US$450m Warner Brothers movie-making deal eyes China
Casino mogul James Packer and Warner Bros strike US$450 million deal to produce 75 movies and tap growing Asian market
Agencies in Sydney and Los Angeles
A consortium led by Australian billionaire James Packer and US director Brett Ratner has struck a massive movie-making deal with Warner Brothers, with an eye fixed firmly on Chinese film fans.
The co-financing deal is worth a reported US$450 million and will help cover the production of 75 movies.
Casino mogul Packer said the multi-year arrangement with his investment vehicle RatPac-Dune Entertainment was effective immediately.
It covers upcoming releases including Gravity with George Clooney and Sandra Bullock, Grudge Match starring Robert de Niro and Sylvester Stallone as well as projects with Clint Eastwood ( Jersey Boys) and Russell Crowe ( The Water Diviner).
However, Packer said that ultimately he hoped to tap into the booming Chinese entertainment market through Rat-Pac Dune, whose third partner is Dune Entertainment boss Steven Mnuchin.
"There is a globalisation play here," Packer told the Australian Financial Review on Tuesday.
"There is a real chance to grab the opportunity in China. In 10 years' time, the Chinese box office will have overtaken the United States.
"I'd like to see my business interests spread out evenly across the US, Australia and China."
Since his father Kerry's death in 2005, Packer has shifted the family business away from its traditional media operations and focused on creating Crown, a worldwide gambling empire.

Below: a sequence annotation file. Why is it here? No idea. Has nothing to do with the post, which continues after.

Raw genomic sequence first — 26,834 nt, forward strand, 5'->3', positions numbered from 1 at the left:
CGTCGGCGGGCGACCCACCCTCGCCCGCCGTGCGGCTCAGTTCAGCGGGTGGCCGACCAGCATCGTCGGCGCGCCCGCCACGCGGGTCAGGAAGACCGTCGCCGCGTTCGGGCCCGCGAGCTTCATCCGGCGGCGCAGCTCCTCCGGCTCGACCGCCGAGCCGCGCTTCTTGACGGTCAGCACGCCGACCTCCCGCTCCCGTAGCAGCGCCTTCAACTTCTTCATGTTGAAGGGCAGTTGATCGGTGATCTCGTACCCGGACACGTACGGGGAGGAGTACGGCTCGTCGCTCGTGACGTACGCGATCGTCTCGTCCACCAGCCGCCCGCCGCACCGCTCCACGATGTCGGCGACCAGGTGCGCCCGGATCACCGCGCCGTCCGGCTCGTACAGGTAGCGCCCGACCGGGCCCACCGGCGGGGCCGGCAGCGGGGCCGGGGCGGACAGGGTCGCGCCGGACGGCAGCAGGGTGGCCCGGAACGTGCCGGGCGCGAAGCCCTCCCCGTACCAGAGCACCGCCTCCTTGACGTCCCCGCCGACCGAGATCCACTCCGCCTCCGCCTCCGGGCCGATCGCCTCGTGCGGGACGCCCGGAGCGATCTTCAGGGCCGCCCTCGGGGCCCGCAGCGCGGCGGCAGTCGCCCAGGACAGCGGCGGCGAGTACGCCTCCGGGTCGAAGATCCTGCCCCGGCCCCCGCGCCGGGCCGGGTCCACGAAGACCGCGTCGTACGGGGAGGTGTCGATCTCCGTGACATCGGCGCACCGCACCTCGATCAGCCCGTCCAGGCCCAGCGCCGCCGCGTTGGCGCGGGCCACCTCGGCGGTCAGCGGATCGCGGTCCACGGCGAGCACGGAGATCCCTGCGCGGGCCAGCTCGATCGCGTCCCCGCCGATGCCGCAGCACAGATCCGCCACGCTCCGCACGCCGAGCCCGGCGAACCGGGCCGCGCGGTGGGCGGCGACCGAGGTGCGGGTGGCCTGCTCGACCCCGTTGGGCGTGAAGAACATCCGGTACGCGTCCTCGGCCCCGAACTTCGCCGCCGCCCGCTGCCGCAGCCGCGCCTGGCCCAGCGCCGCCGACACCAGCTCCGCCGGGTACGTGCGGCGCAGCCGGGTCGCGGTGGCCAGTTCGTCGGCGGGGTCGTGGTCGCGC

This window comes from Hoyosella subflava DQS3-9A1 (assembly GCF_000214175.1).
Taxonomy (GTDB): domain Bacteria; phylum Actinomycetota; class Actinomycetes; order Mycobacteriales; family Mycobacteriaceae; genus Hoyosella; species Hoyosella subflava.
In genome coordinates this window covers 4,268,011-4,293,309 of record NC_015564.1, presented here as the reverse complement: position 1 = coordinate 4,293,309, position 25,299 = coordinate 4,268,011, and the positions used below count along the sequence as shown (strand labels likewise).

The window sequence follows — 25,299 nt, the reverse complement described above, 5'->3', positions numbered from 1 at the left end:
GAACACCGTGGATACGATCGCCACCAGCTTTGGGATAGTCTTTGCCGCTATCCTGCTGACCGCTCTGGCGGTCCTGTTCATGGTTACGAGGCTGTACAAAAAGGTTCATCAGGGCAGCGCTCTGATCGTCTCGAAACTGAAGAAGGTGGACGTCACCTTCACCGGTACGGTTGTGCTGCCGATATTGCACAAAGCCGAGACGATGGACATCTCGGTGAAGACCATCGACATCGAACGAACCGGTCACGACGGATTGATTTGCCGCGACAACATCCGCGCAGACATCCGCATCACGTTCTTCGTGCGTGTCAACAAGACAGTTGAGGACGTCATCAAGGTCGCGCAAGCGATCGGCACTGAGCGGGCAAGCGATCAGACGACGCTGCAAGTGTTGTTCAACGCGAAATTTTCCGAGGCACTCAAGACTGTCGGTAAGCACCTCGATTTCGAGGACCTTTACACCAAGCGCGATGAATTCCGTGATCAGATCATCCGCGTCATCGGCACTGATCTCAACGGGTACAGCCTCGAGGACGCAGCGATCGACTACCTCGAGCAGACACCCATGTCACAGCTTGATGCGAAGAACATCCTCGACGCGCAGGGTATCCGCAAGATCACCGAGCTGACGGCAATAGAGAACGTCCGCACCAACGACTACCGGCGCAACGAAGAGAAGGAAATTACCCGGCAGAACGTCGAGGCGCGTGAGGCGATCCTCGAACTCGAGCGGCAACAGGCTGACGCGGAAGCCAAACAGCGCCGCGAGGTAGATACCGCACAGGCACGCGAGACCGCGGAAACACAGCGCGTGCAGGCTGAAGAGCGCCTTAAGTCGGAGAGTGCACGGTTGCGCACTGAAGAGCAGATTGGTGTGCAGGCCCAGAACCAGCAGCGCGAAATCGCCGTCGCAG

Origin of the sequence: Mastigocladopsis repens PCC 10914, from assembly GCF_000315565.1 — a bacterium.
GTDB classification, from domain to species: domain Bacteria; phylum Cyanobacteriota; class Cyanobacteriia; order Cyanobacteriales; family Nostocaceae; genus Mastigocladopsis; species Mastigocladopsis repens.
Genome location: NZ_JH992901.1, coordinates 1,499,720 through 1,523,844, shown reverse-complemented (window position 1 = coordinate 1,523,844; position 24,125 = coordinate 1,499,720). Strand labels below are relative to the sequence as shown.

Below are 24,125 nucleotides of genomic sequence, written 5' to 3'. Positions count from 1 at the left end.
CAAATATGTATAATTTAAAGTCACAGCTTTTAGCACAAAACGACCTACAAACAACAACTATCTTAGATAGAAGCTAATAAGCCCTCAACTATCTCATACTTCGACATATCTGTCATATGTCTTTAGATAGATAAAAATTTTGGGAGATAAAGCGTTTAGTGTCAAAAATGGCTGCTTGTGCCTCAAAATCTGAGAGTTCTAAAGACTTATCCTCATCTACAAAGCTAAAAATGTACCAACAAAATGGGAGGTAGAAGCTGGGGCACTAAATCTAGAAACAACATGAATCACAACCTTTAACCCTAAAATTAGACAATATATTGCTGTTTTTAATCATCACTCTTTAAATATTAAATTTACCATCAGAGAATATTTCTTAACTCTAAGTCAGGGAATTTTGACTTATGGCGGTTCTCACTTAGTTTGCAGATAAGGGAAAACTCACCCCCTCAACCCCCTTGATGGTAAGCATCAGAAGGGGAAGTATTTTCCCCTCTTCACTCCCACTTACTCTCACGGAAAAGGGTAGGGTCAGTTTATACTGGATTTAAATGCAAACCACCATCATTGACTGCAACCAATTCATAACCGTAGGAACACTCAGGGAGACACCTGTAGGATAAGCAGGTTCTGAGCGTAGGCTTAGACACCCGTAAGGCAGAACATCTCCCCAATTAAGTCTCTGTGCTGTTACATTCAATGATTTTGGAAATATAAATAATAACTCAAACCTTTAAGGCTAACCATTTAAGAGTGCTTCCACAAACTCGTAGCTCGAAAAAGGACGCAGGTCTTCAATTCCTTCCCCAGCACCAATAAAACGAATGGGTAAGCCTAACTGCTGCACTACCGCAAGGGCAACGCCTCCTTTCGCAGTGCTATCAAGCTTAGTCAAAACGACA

He operates casinos in Melbourne, Perth and Macau and is planning complexes in Manila and Sri Lanka, with Japan also in his sights.
"This is certainly not the dumbest thing I've ever done. Whether it works perfectly is another question," he told the Australian Financial Review, speaking about his new direction.
In a statement, Warner Bros chief executive Kevin Tsujihara said the deal covered films from all genres and budgets.
No figure was officially put on its worth, although the Financial Review said it was US$450 million. Mnuchin confirmed the initial investment of US$450 million, spread out over four years.
"This agreement gives us increased strength and flexibility in the motion picture division and an even greater ability to manage risk as we continue to produce high-quality filmed entertainment for the global audience," Tsujihara said.
"We look forward to working with their team as we move forward in this exciting new partnership with a truly great organisation."
Ratner, best known for directing such hits as Jackie Chan's Rush Hour movies, said that, like Packer, he was keen to branch out beyond Hollywood films into the lucrative Chinese entertainment industry.
"James is very savvy about Asia and understands the culture," Ratner told the Australian Financial Review.
The amount of the investment, could rise to as much as US$1 billion Mnuchin said in an interview on Tuesday.
"I'm a big, long-term believer in the value of content," said Mnuchin, chairman of the OneWest Bank Group, which founded Dune. "The expansion of digital will make this worth more and more."
Future films covered by the RatPac-Dune investment will also include a Batman-Superman project starring Ben Affleck that's scheduled for release in July 2015.
Agence France-Presse, Bloomberg